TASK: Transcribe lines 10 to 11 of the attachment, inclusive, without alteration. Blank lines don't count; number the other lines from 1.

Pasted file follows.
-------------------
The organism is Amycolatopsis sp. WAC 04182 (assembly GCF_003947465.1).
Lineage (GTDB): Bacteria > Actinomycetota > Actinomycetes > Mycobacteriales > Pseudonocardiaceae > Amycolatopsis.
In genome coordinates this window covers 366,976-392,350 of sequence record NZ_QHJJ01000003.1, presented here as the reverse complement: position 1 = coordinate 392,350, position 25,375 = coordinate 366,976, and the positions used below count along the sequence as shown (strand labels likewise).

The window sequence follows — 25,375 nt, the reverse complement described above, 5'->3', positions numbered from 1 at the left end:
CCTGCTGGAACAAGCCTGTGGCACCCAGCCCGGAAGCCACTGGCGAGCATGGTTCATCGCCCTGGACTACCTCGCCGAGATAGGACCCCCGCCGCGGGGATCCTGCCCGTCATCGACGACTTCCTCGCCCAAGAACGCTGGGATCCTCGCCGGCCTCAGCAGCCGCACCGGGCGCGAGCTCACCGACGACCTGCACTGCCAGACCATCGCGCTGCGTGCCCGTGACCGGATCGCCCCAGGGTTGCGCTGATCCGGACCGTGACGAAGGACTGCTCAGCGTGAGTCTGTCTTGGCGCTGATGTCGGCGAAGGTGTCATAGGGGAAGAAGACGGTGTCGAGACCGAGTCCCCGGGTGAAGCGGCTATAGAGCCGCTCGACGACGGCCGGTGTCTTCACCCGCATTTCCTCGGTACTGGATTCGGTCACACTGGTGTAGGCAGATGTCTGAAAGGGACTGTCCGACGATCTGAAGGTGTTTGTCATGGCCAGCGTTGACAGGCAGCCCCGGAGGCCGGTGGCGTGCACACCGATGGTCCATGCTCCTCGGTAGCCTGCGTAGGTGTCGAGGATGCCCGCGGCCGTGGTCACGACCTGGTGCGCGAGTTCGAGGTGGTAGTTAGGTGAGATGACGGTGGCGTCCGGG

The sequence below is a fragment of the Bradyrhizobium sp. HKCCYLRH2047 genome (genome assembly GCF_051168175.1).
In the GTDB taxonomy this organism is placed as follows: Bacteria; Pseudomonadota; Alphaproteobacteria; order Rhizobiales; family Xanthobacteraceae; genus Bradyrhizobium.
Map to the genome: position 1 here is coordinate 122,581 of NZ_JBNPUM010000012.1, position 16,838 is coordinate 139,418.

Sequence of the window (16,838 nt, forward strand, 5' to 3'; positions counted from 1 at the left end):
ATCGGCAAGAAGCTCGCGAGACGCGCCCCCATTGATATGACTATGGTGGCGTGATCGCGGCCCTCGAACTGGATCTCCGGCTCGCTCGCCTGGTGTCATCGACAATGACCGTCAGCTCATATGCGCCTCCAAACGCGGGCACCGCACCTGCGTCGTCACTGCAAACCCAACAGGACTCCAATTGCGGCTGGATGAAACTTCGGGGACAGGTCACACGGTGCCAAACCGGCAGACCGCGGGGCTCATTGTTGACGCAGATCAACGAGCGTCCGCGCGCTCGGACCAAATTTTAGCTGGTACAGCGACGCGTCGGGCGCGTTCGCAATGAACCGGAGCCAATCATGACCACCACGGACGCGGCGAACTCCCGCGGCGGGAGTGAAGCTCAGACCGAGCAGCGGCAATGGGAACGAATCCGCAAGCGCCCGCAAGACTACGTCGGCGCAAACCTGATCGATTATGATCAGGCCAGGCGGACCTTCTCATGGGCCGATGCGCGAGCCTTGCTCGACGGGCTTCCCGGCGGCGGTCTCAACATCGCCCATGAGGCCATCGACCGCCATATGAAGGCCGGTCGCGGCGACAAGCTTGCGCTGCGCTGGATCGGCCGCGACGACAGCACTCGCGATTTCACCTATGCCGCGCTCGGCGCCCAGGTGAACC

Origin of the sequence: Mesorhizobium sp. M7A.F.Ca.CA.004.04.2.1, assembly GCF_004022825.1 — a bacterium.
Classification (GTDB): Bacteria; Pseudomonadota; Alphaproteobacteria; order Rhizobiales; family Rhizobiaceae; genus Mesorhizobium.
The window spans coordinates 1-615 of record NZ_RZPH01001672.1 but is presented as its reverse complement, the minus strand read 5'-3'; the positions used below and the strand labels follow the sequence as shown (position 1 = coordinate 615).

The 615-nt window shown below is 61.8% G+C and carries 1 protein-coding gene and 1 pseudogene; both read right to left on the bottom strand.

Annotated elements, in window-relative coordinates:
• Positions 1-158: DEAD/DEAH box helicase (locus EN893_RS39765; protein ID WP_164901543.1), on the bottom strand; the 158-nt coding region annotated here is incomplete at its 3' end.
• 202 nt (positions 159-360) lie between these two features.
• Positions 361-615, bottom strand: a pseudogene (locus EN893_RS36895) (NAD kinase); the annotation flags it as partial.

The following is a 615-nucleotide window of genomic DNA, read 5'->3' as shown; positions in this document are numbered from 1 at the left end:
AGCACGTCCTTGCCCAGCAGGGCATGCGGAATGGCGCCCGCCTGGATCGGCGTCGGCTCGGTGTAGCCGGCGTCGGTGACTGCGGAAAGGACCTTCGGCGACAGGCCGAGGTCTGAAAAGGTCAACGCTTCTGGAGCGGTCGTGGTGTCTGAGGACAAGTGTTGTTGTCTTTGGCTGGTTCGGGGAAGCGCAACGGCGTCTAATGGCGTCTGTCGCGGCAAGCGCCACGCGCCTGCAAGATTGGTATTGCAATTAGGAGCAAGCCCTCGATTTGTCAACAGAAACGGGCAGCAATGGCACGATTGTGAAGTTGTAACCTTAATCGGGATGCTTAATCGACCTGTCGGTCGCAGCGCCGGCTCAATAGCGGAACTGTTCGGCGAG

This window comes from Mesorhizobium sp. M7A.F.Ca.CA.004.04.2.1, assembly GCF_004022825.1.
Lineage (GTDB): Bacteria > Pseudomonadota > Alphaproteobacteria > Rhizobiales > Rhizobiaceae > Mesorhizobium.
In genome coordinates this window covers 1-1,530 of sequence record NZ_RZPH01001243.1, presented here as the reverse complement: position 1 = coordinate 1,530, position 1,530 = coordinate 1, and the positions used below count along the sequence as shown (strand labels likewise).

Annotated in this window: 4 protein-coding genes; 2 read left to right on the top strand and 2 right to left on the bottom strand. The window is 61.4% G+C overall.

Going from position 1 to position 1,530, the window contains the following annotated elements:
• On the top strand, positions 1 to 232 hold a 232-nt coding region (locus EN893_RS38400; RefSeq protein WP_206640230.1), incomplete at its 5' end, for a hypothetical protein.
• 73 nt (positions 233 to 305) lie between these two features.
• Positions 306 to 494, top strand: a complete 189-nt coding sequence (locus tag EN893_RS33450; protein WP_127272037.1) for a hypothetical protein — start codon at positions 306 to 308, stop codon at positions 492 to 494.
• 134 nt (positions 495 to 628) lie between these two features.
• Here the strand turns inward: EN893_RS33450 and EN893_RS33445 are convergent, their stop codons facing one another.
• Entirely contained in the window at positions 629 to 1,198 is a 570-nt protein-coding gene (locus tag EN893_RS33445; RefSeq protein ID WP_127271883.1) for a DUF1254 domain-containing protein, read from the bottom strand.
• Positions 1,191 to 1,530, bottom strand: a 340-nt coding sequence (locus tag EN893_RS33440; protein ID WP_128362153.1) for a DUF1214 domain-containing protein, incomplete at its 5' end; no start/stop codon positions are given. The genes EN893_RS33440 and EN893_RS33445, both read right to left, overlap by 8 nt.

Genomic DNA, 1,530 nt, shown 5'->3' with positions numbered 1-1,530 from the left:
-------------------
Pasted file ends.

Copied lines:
ATCGGCAAGAAGCTCGCGAGACGCGCCCCCATTGATATGACTATGGTGGCGTGATCGCGGCCCTCGAACTGGATCTCCGGCTCGCTCGCCTGGTGTCATCGACAATGACCGTCAGCTCATATGCGCCTCCAAACGCGGGCACCGCACCTGCGTCGTCACTGCAAACCCAACAGGACTCCAATTGCGGCTGGATGAAACTTCGGGGACAGGTCACACGGTGCCAAACCGGCAGACCGCGGGGCTCATTGTTGACGCAGATCAACGAGCGTCCGCGCGCTCGGACCAAATTTTAGCTGGTACAGCGACGCGTCGGGCGCGTTCGCAATGAACCGGAGCCAATCATGACCACCACGGACGCGGCGAACTCCCGCGGCGGGAGTGAAGCTCAGACCGAGCAGCGGCAATGGGAACGAATCCGCAAGCGCCCGCAAGACTACGTCGGCGCAAACCTGATCGATTATGATCAGGCCAGGCGGACCTTCTCATGGGCCGATGCGCGAGCCTTGCTCGACGGGCTTCCCGGCGGCGGTCTCAACATCGCCCATGAGGCCATCGACCGCCATATGAAGGCCGGTCGCGGCGACAAGCTTGCGCTGCGCTGGATCGGCCGCGACGACAGCACTCGCGATTTCACCTATGCCGCGCTCGGCGCCCAGGTGAACC

Origin of the sequence: Mesorhizobium sp. M7A.F.Ca.CA.004.04.2.1, assembly GCF_004022825.1 — a bacterium.